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  • Writer's pictureMadeline Kim

Shaun King and the potential hazard of modern-day progressivism: nobody wins the Oppression Olympics


Social justice is important. Without the work of social justice advocates, progress in society would not be possible. Women and racial minorities would still be treated as property, and the nation would really be built to solely benefit the cisgender, heterosexual white male. Although it is vital for us to stay abreast of current issues and ensuring our society is as equitable as possible for all regardless of qualities such as age, gender, or sexuality, there comes a point in which being cognizant of different factors that can oppress individuals becomes almost a comparison to see who is more or less privileged than others.


Journalist and black rights activist Shaun King tweeted almost immediately after the shooter, Robert Bowers of the Tree of Life Synagogue tragedy, had been caught and identified, in response to the shooting.


"It's amazing just how capable American police are at peacefully arresting heavily armed white men who just murdered scores of people without shooting, tasering, or even scratching them. I'm not even playing - I commend them. We'd just like that expertise in our communities too."


Although I agree that police brutality and racial profiling are both important issues, this tweet came off as tone-deaf. Yes, anti-Semitism is not the only kind of discrimination that we grapple with in this country, but having a politicizing a tragedy to fit one's political agenda feels insensitive at best.


Before proceeding, I would like to make a correction to the tweet: shooter Robert Bowers was injured; when captured, he was reported to be in "critical condition with multiple gunshot wounds." However, one could argue that the fact that Bowers was able to be captured alive despite being heavily armed, while countless innocent and unarmed black men were not is still worth bringing up.


Of course, trying to keep things in perspective is important. While we tackle issues such as reproductive rights and voter suppression, we can and must remain vigilant of other topics such as freedom of speech and education. However, what King had tweeted came across less so of a "put things in perspective" narrative but more so a "this tragedy happened, but how can I fit it to continue my political narrative?"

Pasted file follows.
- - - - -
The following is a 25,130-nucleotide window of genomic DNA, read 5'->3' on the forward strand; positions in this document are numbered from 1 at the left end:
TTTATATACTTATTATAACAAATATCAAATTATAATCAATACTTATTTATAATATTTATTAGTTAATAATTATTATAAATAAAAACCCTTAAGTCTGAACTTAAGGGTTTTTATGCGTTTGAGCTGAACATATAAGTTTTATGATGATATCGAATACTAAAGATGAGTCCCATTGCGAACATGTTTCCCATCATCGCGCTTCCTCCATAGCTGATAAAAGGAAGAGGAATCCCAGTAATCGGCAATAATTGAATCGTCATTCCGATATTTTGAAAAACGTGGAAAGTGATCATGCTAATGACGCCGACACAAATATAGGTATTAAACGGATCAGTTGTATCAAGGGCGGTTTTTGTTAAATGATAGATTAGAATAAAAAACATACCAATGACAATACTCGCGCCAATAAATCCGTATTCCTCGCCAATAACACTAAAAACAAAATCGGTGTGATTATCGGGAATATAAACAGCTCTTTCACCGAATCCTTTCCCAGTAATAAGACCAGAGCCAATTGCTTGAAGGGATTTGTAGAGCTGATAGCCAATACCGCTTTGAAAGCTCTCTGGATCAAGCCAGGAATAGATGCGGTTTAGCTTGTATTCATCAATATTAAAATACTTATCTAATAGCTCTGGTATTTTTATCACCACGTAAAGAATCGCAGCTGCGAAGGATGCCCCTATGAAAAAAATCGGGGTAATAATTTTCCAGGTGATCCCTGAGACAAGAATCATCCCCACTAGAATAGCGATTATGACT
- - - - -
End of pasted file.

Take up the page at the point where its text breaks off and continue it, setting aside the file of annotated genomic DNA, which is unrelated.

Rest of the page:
This kind of divisive mentality leads to the concept of intersectionality dividing people into categories more than it brings people together. Intersectionality's purpose is to see how different factors can impact the human experience differently. However, it appears as though the attempt at categorizing people based on traits such as gender, sexuality, religion, and race reduces people into various labels.


King's tweet highlights what is sometimes referred to as the "Oppression Olympics." In 2017, a column from the Chicago Tribune titled "No one wins the oppression olympics" notes that trying to measure who has it better or worse is not fruitful in creating a more just and fair society. "Perhaps it's time to stop focusing on how our particular privileges help us and start thinking about how to use whatever privileges we may possess to make others' lives better — regardless of whether we agree with their politics," the author ends her column.


So if I were King, how would I have reminded people to come together to fight discrimination and prejudice? Firstly, I would have focused on the impact of the tweet on the Jewish community. At the end of the day, 11 innocent people lost their lives and several more were injured at the synagogue. That's 11 lives that are lost and countless more affected from that one act of violence alone. With a platform as large as King's, I would have expected him to call for unity to stand against hatred. According to the Anti-Defamation League (ADL), anti-Semitic hate crimes have increased by 57 percent in the past year, the highest it's been since 1979. It's clear that Tree of Life is not an outlier or something that can be dismissed as an isolated incident, just as "yet another" case of racist policing should not be treated as though it is an isolated incident, and not part of a bigger problem.


Caring about one problem does not detract from caring about another. Just because the media attention is focused on one tragedy does not diminish the importance of another. Times like these, where our country is hurting, call for us to stand in solidarity with one another, not division. Although I doubt that King had malicious intention, I hope that he recognizes the importance of his platform and uses it to convey messages with more sensitivity.

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